How it works

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You provide PasswordMaker at least two pieces of information: a master password -- that one, favorite password you like -- and a text string that is unique to that particular password. For web based accounts, this will usually be the URL of the website requiring the password. In fact, this is the default for such sites, although it can be changed if desired. For internet applications without URLs, such as instant messaging - or some other password that you want to generate using PasswordMaker that is not internet related at all - you can make up any text you like, e.g., "", "my-aol-im", or "MyBank_PIN").

Through the magic of your favorite one-way hash algorithm (Passwordmaker currently supports all of these), PasswordMaker uses the master password and the URL/text string) that you provided, plus the account settings as modified by you, to calculate what is known as a digital fingerprint - or hash - which can then be used as your password for the website.

Although one-way hash algorithms have a number of interesting characteristics, the one capitalized on by PasswordMaker is that the resulting hash (password) "does not reveal anything about the input (your master password) that was used to generate it.[1]"

In other words, if someone has one or more of your generated passwords, it is computationally infeasible for him to derive your master password or to calculate your other passwords. Computationally infeasible means even computers like this won't help!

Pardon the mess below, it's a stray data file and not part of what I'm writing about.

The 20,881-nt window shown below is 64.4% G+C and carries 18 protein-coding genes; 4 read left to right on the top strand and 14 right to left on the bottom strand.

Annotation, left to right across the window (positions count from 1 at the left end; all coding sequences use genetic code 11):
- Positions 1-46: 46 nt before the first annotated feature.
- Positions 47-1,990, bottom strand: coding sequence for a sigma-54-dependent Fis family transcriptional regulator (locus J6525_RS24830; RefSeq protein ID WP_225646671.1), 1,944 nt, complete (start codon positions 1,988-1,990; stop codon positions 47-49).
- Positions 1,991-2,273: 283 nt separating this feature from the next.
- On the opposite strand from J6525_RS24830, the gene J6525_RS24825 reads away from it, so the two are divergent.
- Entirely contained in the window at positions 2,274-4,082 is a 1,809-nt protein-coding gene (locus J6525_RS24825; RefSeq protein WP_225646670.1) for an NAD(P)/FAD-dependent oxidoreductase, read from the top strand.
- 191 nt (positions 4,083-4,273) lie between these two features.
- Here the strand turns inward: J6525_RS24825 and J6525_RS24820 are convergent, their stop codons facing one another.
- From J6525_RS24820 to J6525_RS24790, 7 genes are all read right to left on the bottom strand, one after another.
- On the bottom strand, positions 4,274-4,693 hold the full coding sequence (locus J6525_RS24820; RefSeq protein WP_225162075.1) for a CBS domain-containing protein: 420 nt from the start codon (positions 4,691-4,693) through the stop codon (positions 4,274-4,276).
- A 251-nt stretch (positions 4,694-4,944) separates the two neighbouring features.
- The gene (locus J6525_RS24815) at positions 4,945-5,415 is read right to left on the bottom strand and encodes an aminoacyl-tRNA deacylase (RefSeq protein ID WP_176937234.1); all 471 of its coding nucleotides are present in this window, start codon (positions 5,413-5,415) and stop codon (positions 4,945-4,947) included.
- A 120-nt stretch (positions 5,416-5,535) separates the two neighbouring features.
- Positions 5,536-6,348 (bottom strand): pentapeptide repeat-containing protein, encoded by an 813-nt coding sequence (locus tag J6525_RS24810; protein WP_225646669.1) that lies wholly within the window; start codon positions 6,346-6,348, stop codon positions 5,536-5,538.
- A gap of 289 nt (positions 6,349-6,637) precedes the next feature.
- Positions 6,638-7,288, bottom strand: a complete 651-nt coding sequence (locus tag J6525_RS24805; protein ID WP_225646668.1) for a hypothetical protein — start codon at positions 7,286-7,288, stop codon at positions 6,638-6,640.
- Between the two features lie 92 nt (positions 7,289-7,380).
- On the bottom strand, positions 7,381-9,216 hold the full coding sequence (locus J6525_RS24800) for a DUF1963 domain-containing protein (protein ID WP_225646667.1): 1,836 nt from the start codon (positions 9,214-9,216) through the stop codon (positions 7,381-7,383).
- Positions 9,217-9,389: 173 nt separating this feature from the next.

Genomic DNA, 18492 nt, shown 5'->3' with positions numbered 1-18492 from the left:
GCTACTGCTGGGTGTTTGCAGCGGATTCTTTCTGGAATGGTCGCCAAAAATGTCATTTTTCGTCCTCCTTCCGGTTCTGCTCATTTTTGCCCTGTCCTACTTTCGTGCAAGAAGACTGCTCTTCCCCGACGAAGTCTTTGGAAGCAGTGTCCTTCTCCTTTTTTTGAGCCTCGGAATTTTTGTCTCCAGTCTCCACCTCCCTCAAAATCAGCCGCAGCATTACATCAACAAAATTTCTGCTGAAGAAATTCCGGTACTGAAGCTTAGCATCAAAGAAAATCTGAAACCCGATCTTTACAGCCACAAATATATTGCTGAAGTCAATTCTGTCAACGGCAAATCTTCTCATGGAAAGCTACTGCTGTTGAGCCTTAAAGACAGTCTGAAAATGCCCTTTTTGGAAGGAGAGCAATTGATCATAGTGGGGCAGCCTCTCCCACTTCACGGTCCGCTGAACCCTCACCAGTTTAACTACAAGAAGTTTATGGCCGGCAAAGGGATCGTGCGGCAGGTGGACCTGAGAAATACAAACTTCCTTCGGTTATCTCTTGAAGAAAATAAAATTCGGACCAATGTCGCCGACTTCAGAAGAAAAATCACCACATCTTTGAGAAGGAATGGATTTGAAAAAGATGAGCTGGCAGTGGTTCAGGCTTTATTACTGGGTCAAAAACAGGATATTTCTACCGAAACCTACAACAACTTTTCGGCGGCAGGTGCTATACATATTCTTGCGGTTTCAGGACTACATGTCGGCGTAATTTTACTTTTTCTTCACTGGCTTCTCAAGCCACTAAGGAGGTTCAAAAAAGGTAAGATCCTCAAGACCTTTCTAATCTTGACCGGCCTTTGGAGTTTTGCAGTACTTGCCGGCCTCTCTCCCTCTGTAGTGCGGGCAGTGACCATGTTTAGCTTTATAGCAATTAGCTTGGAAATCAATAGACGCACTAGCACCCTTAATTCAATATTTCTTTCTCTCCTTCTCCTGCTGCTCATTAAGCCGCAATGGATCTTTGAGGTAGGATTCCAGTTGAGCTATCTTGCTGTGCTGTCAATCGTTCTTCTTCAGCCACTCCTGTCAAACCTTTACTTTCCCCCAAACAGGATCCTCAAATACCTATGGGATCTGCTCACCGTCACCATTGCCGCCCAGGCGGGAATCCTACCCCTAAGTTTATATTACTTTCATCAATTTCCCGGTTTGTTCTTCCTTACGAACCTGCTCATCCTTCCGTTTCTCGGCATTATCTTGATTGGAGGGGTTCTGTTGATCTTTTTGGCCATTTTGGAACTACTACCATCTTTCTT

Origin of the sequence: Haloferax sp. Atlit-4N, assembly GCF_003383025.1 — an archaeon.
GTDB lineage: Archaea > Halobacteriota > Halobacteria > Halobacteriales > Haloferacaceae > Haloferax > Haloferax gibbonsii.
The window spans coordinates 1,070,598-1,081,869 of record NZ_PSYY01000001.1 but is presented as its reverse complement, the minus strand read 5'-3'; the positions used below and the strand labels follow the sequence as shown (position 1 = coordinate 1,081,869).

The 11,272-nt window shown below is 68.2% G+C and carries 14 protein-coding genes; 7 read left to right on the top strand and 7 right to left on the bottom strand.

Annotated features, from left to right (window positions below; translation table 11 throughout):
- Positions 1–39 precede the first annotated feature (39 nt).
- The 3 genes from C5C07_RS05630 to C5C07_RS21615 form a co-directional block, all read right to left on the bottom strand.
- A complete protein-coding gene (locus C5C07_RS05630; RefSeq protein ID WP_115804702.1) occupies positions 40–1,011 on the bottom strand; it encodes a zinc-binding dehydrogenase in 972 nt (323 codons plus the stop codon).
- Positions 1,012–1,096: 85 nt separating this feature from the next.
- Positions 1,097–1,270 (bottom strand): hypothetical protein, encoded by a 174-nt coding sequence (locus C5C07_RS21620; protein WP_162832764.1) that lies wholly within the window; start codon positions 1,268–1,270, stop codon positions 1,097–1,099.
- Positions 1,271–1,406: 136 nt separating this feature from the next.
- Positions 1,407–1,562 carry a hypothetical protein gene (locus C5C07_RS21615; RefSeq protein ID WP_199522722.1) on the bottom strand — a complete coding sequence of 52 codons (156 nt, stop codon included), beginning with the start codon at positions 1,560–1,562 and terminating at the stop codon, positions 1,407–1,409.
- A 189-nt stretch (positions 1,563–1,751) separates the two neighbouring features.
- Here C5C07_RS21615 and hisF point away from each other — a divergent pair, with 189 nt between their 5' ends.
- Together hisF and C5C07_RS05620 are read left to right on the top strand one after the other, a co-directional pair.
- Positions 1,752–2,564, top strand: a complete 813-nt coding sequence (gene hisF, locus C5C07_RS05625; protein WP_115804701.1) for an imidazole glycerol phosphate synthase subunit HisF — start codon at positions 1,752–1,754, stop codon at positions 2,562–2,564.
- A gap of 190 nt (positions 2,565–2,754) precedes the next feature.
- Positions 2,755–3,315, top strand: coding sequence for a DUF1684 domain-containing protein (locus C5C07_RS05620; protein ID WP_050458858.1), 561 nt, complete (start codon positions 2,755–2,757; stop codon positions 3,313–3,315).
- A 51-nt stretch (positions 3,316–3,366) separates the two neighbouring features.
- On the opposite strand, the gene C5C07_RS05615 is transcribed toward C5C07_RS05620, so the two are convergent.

Security features offered by the Browser Extension version of PasswordMaker - such as the ability to automatically insert both usernames and the generated passwords into a web sites' username and password fields, helps protect you from key-loggers and/or trojan horses that some "Black Hats" use to try to steal passwords. For more details, visit the FAQ.

What About Portability?

For times when you must use an unsupported browser or can't install the extension for some other reason, there's an online version which mimicks the extension and works in all browsers new and old. No downloads or installations are required.

Additionally, there is a stand-alone version for Windows, Linux and Mac desktops, as well as a command-line version that can be integrated with custom applications.

Lastly, there is a J2ME version in the works for mobile phones and PDAs, although there is little happening at the moment. If you are interested in seeing this implemented more quickly and have the skills to help - or are willing to help sponsor its development - please add a post in the user forums and someone will get in touch with you to discuss terms.

I'm interested - where do I start?

This is simple - decide which edition (listed under 'editions' in the menu on the left) makes the most sense for you to use, and click the appropriate link.